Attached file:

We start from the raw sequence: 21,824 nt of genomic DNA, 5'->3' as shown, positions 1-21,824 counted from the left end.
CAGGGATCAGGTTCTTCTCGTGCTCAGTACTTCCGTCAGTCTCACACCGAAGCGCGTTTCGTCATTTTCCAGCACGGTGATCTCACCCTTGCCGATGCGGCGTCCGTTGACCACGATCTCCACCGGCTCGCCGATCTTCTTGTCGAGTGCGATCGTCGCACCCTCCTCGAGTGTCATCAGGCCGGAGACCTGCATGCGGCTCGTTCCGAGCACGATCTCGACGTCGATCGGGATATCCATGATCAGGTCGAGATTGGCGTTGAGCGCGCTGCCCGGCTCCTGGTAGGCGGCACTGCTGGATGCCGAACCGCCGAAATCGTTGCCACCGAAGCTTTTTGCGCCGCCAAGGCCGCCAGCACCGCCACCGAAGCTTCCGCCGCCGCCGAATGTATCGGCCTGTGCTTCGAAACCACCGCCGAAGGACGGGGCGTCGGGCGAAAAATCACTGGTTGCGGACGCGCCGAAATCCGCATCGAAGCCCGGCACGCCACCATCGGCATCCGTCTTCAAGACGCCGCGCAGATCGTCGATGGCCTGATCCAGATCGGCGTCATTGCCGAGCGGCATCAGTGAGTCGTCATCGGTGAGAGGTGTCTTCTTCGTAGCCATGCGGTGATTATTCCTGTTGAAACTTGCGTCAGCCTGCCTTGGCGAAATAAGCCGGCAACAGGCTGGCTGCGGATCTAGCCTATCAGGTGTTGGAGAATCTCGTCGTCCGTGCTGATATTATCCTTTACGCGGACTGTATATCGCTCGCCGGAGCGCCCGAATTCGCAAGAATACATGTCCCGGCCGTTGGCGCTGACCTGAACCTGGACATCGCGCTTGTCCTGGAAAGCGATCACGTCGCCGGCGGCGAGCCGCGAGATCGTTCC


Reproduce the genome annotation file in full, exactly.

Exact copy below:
We start from the raw sequence: 21,824 nt of genomic DNA, 5'->3' as shown, positions 1-21,824 counted from the left end.
CAGGGATCAGGTTCTTCTCGTGCTCAGTACTTCCGTCAGTCTCACACCGAAGCGCGTTTCGTCATTTTCCAGCACGGTGATCTCACCCTTGCCGATGCGGCGTCCGTTGACCACGATCTCCACCGGCTCGCCGATCTTCTTGTCGAGTGCGATCGTCGCACCCTCCTCGAGTGTCATCAGGCCGGAGACCTGCATGCGGCTCGTTCCGAGCACGATCTCGACGTCGATCGGGATATCCATGATCAGGTCGAGATTGGCGTTGAGCGCGCTGCCCGGCTCCTGGTAGGCGGCACTGCTGGATGCCGAACCGCCGAAATCGTTGCCACCGAAGCTTTTTGCGCCGCCAAGGCCGCCAGCACCGCCACCGAAGCTTCCGCCGCCGCCGAATGTATCGGCCTGTGCTTCGAAACCACCGCCGAAGGACGGGGCGTCGGGCGAAAAATCACTGGTTGCGGACGCGCCGAAATCCGCATCGAAGCCCGGCACGCCACCATCGGCATCCGTCTTCAAGACGCCGCGCAGATCGTCGATGGCCTGATCCAGATCGGCGTCATTGCCGAGCGGCATCAGTGAGTCGTCATCGGTGAGAGGTGTCTTCTTCGTAGCCATGCGGTGATTATTCCTGTTGAAACTTGCGTCAGCCTGCCTTGGCGAAATAAGCCGGCAACAGGCTGGCTGCGGATCTAGCCTATCAGGTGTTGGAGAATCTCGTCGTCCGTGCTGATATTATCCTTTACGCGGACTGTATATCGCTCGCCGGAGCGCCCGAATTCGCAAGAATACATGTCCCGGCCGTTGGCGCTGACCTGAACCTGGACATCGCGCTTGTCCTGGAAAGCGATCACGTCGCCGGCGGCGAGCCGCGAGATCGTTCC